Inflation war will be won but at what cost?

As expected the RBNZ has left the OCR at 5.5% as it fights to bring inflation into the 1-3% range.

The high inflation war will be won, says Kiwibank economists Jarrod Kerr, Mary Jo Vergara and Sabrina Delgado. “It’s just a matter of assessing the cost, or economic damage, of the war,” Kerr says.

Kiwibank says the RBNZ’s plan is simple: lift interest rates to a point where they hurt, and hurt a lot, and then wait for inflation to be stifled and restrained to something more stable, like 2%.

The economists say although households and businesses are feeling the pinch, the RBNZ wants to see the full force of rapid rate rises over the past 18 months. And it expects further falls in economic activity.

“To tame the prickly inflation beast, monetary policy needs to be left at restrictive levels, for longer. The RBNZ notes ‘a prolonged period of subdued activity is required to reduce inflationary pressure.’ Talk of upside risks near-term, mainly on inflation, give way to bigger downside risks over the medium term”, Kerr says.

“It’s a tricky dance. But monetary policy settings today are set for economic outcomes ahead with policy lags of around 18 months. And in 18 months’ time, the world could be in a much weaker space.”

He says the RBNZ’s OCR statement has reduced market traders’ perceptions around near-term rate hikes. Hikes are not (yet) necessary.

Higher OCR expectations declining

This has also been pointed out by Westpac, which despite predicting a .25% rise in the OCR in November for some months, now thinks the RBNZ is less likely to follow this path.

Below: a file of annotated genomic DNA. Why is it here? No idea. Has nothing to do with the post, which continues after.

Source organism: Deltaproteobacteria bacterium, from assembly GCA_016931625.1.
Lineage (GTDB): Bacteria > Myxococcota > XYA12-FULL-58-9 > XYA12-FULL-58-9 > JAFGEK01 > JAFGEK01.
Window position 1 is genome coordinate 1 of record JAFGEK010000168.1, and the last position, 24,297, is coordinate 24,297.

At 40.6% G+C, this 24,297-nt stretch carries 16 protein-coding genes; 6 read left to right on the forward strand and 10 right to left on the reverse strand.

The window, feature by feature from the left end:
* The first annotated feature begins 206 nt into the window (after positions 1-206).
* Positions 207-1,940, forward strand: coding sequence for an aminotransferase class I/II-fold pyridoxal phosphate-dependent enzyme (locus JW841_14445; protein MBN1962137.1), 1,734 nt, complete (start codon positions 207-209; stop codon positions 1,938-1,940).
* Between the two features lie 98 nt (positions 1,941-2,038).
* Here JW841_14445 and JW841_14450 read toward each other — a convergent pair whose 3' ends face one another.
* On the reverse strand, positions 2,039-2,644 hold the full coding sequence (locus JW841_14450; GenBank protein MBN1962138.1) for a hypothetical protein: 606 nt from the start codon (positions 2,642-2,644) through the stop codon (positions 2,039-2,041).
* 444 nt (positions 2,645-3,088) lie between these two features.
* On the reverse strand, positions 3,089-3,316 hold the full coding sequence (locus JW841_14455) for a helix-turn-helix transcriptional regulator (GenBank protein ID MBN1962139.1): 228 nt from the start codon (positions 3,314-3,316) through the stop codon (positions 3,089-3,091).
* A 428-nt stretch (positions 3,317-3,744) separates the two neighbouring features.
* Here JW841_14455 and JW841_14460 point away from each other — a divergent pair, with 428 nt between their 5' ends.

Westpac chief economist Kelly Eckhold says market pricing for about a 60% chance of a 25-bps tightening at the November monetary policy statement looks too hawkish and is now adjusting.  

He says key factors that will determine the probability and size of a November tightening will be the outcome of the third quarter consumer price index (CPI), due three days after the general election this month, and the third quarter labour market reports due on 1 November. 

However, the RBNZ retains confidence the required amount of slowdown will ultimately occur in light of recent pointers such as the quarterly business sentiment and manufacturing index indicators.

“Notably, concerns around increased house prices are not as prominent as in our own assessment with the Monetary Policy Committee wanting to see how house prices evolve in the summer period when more activity usually occurs,” Eckhold says.

“Medium term growth and inflation pressures are seen as being held in check by the continued slowing of the global economy and China in particular, given that commodity prices continue to be lower than last year.”

Eckhold sees the latest RBNZ OCR statement as more dovish than the bank’s expectations.

“We anticipated the RBNZ would craft a statement that broadly endorsed current market pricing for around a 50/50 chance of a 25 bp rate rise in November. This statement suggests that that view was too hawkish. Not communicating any further concern on the inflation outlook means the hurdle for a November tightening remains high.”

He says while Westpac continues to see a 25bp rate hike in November at this stage, it must be a lower probability than previously thought.

Most Read

Get TMM delivered to your inbox each week

Sign Up